Product Liability Attorney
If you have used a product as it was intended (or in a manner reasonably foreseeable by the designers of the product) and you were injured, you may have a product liability claim. Under Texas law, product liability cases generally fall under three broad categories: injury due to product design defects, injury due to product manufacturing defects, and injury due to inadequate warnings on or accompanying the product.
A product that is dangerous due to a defective design means that the product has a fundamental flaw or defect. One of the most famous examples of a product with a defective design was the 1970s Ford Pinto. The Pinto had a defectively-designed gas tank that greatly increased the risk of a fire in a rear-end collision. A more recent example would be the Toyota models with a gas pedal design that caused sudden, unintended acceleration.
Other examples of design defects include: drop-side cribs; hip implant devices that cause metal debris to be released into the patient’s bloodstream; and cigarette lighters without a child safety lock.
Some products have a safe design but become dangerous during the manufacturing process. This can occur because of a choice by the manufacturer to deviate from design protocols by using cheaper materials or sometimes by an error on the manufacturing line. The consumer can be injured when a defectively-manufactured product malfunctions. (Note: it can be very difficult to determine whether a dangerous product is defective in its design or in its manufacturing, particularly when the designer and manufacturer are the same entity. For this reason, a product liability claim often asserts both theories of liability.)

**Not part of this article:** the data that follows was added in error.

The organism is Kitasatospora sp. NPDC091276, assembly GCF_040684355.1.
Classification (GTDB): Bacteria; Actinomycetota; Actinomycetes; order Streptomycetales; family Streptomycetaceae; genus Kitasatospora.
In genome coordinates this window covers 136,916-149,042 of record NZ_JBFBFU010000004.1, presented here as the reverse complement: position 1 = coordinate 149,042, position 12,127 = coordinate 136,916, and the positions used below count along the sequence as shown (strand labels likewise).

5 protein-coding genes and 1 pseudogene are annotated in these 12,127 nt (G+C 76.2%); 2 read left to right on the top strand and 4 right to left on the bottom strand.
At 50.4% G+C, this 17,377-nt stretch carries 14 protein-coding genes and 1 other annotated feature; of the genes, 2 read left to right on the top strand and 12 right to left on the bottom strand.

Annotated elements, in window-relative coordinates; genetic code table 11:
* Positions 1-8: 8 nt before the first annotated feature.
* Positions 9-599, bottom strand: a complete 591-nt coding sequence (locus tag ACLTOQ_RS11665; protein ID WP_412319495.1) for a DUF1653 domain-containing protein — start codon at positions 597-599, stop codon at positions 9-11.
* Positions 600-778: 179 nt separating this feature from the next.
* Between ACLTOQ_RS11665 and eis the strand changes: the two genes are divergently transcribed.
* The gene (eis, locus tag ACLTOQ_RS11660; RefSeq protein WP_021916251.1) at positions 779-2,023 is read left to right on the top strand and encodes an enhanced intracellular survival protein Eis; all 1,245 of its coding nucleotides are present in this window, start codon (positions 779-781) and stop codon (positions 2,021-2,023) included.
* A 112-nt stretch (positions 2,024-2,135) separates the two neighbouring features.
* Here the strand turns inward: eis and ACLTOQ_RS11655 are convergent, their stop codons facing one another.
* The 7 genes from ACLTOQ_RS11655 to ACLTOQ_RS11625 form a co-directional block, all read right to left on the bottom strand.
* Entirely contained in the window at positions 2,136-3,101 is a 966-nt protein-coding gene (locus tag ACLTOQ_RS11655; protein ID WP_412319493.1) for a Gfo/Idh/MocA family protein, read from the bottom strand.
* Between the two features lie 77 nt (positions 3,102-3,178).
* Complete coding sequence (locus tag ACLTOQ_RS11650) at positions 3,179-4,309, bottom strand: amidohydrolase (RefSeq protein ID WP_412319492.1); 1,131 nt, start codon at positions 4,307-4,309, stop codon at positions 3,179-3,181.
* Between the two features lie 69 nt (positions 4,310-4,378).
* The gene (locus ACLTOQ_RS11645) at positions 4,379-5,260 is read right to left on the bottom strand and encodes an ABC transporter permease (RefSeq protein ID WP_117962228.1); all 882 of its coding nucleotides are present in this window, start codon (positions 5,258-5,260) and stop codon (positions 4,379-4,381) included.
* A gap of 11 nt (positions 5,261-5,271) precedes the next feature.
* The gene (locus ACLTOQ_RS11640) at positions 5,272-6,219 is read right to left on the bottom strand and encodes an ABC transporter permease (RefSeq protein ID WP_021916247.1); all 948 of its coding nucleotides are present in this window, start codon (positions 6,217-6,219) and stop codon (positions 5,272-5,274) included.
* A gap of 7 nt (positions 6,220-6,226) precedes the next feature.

Examples of manufacturing defects include: seatbelts with faulty latch or clasp; a firearm with a malfunctioning safety; or a kitchen blender with a missing retaining ring.
Failure to Warn
Products with inadequate warnings are also referred to as having defective marketing. When a product has been designed and manufactured to be as safe as possible, but still poses some risks to the consumer, the consumer must be given adequate warning. A manufacturer does not have to warn of dangers that are or should be obvious to the consumer, but it must warn of dangers that exist when the consumer is using the product in a way that is reasonably foreseeable.
Examples of inadequate warnings include: medications that don’t contain instructions about potential side-effects or dangerous combinations with other medications (also called contra-indications); drinks that are served at extremely hot temperatures without a warning (such as in the famous McDonald’s case); and topical ointments that do not warn against internal use.
A successful plaintiff in a product liability case can recover actual damages, such as medical bills and lost wages, as well as compensatory damages for pain and suffering. In some cases, exemplary damages (commonly known as punitive damages) can be recovered if the manufacturer’s conduct is so bad that it should be punished.
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